Generation One: Chapter Six

The recurring dreams of Michael’s face stopped. Yet I still saw his flawless features, carved by angels, every morning when I woke up next to him. Yes, we had moved in together. I’m not going to lie – the recent “Summer Swimwear” collection had awarded BUTCH with a lot more attention from the public and press, meaning a lot more money for me! I was shocked when I saw the increase on my monthly payslip, but Mr Butch assured me there was no error. No one had accidentally added an extra digit here or there.

Michael and I were finding it hard to decide whose house to move in to; they both had their own advantages and disadvantages. My rickety old house was bigger than Michael’s flat, but it was old and on the outskirts of town. Michael’s flat was a little smaller, but much more modern and stylish. After an extremely long and cold cup of coffee we finally decided to move into a new place altogether! We could definitely afford it and it felt so exhilarating – it was a new beginning for Michael and I together.


A pair of arms wrapped around my waist and tangled me up within them. Hot breath blew onto my neck as Michael whispered,


“Morning,” I replied, while skilfully flipping the pancakes, “Sundays are always my favourite day.”

“Why? Because you get to spend all of it with me?” That was one of the reasons but there was another:

“Well yes, but also because I get to eat pancakes for breakfast.” We laughed in unison and watched the pancakes fly for their final flip. Slap. Normally the pancakes would fall back down into the pan but this stubborn batch decided to stick onto the ceiling. “Whoops.” There was an awkward silence before we began laughing again.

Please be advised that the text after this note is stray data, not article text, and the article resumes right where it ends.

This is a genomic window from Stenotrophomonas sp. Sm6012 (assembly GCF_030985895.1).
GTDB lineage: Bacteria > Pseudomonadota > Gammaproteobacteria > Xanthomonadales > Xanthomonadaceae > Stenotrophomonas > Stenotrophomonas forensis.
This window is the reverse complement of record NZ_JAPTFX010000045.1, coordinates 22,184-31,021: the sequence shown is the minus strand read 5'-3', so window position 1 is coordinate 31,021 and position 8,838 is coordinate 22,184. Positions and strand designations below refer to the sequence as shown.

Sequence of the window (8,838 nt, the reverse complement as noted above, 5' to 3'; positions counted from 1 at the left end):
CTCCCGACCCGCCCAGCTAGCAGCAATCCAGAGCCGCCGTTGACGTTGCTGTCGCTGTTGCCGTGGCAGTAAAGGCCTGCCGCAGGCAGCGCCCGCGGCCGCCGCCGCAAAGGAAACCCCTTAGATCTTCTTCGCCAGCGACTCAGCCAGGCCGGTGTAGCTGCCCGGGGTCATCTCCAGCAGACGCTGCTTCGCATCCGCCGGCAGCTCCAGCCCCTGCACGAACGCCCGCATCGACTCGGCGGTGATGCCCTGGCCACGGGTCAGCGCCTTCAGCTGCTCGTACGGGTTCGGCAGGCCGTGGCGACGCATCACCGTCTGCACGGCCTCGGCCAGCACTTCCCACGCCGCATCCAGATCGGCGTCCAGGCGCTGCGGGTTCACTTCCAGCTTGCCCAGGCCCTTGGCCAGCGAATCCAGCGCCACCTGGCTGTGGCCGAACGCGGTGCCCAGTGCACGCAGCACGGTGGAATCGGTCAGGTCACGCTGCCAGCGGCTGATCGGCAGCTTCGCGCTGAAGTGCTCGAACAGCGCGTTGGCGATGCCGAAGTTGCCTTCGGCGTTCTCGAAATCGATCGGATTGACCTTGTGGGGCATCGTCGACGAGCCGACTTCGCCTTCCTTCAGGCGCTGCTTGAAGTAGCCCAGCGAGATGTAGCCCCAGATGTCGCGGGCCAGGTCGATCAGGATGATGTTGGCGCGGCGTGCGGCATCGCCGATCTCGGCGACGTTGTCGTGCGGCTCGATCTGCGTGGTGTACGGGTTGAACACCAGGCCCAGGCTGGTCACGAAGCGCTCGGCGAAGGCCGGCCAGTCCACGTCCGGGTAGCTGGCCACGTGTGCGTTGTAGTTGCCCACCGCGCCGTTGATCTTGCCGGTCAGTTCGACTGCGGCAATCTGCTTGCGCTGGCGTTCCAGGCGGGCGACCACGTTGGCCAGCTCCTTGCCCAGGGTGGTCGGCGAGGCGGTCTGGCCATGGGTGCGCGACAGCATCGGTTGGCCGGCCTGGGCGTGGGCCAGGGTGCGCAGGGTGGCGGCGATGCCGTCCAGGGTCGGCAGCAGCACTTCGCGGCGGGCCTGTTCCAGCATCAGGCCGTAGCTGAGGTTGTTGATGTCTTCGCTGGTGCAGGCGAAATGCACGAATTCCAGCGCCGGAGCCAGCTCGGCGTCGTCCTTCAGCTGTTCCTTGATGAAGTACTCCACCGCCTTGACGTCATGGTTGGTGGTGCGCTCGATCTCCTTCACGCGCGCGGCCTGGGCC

“Well, since that’s the pancake side of your Sunday ruined, I guess I’ll have to make the rest of it extra special. Won’t I?” Michael smiled. I just smiled back and nodded. Reluctantly I turned to the cupboard and reached for the cereal.


I kept my eyes tightly shut as we drove to… I didn’t know where – that was the surprise. Michael had left the house early to “prepare” for the day apparently, returning with a satisfied smile. The engine stopped growling and as Michael opened my car door the smell of flowers and summer enveloped me. He guided me down a winding stony path and finally my sandals were met with the soft terrain of green grass.

“You can open your eyes now.” Slowly my eyes woke and were met with the lush greenery of Busch Gardens. Butterflies floated all around the willow trees and I was surprised to see an adorable elegant picnic awaiting my arrival.

“This definitely makes up for the pancakes.” I said, watching Michael grin. We indulged in ham sandwiches, strawberries, jam tarts and many other delightful treats.